Golden Larches at Blue Lake

Larches are like the holy grail to northwestern hikers; these trees drop their needles in the fall and grow them back in June. Before they come down, the needles turn a brilliant shade of golden yellow. Sadly, the display only lasts about a week.

Brilliant golden alpine larches

Alpine Larches near Washington Pass

I camped at Diablo Lake on Saturday to see the larches, then got up the next morning and set out for Washington Pass. Blue Lake’s trailhead is just before the pass, a small flat spot in the woods beneath Liberty Bell and the Early Winters Spires. The trail goes up, up, and away (but not very steeply) through a dense forest, eventually coming into a meadow-like area where the trees are more sparse, but never really vanish. As the trees thin out, the views become more and more dramatic.

Brilliant golden alpine larches

Alpine Larches near Washington Pass

You may have noticed the snow in these pictures; there’s a reason two of the peaks in these photos are called Early Winters Spires. Yellow larch needles and snow tend to come at about the same time.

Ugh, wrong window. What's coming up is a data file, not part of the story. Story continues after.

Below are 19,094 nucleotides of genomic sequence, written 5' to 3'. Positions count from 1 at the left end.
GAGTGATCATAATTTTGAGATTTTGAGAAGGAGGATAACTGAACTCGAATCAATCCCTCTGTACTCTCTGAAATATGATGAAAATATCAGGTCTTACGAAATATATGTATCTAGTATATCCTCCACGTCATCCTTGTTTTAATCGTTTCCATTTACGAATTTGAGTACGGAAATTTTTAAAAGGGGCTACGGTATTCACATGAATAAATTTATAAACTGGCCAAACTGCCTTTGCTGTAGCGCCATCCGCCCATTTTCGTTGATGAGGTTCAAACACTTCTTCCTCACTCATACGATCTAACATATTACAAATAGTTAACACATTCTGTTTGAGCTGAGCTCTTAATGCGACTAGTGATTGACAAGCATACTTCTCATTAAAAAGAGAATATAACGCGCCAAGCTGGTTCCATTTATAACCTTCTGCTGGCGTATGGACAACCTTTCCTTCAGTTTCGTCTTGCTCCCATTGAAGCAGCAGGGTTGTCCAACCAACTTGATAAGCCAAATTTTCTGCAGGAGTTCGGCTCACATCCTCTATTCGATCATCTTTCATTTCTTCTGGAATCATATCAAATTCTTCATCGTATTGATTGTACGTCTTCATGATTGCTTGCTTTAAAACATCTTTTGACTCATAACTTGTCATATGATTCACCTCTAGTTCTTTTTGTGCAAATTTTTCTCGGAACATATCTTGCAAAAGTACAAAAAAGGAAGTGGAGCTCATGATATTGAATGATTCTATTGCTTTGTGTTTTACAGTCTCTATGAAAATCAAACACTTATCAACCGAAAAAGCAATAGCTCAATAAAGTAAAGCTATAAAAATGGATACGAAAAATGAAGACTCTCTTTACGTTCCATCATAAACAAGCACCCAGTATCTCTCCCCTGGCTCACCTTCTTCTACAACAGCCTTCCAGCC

Larch needles glowing in the sun

Back-lit needles shimmering in the autumn sun

The trail ends at the lake, but a better view is waiting at the top of a little knoll beside the water.

Ice forming on the lake surface, with larches and other trees in the background

Blue Lake is beginning to freeze over

The granite peaks behind Blue Lake

Liberty Bell and the Early Winters Spires

It’s no wonder I love the North Cascades. 🙂

Here’s one last photo, from camp. I stayed at Colonial Creek CG; it’s a nice but often crowded campground on a lovely glacial lake. I set up under a maple tree for warmth, and got a few evening and night pictures.

Diablo Lake, the Big Dipper, and tail lights

The Big Dipper

A car drove by as I shot the last photo that night, its tail lights leaving their impression and reflecting in the water below.


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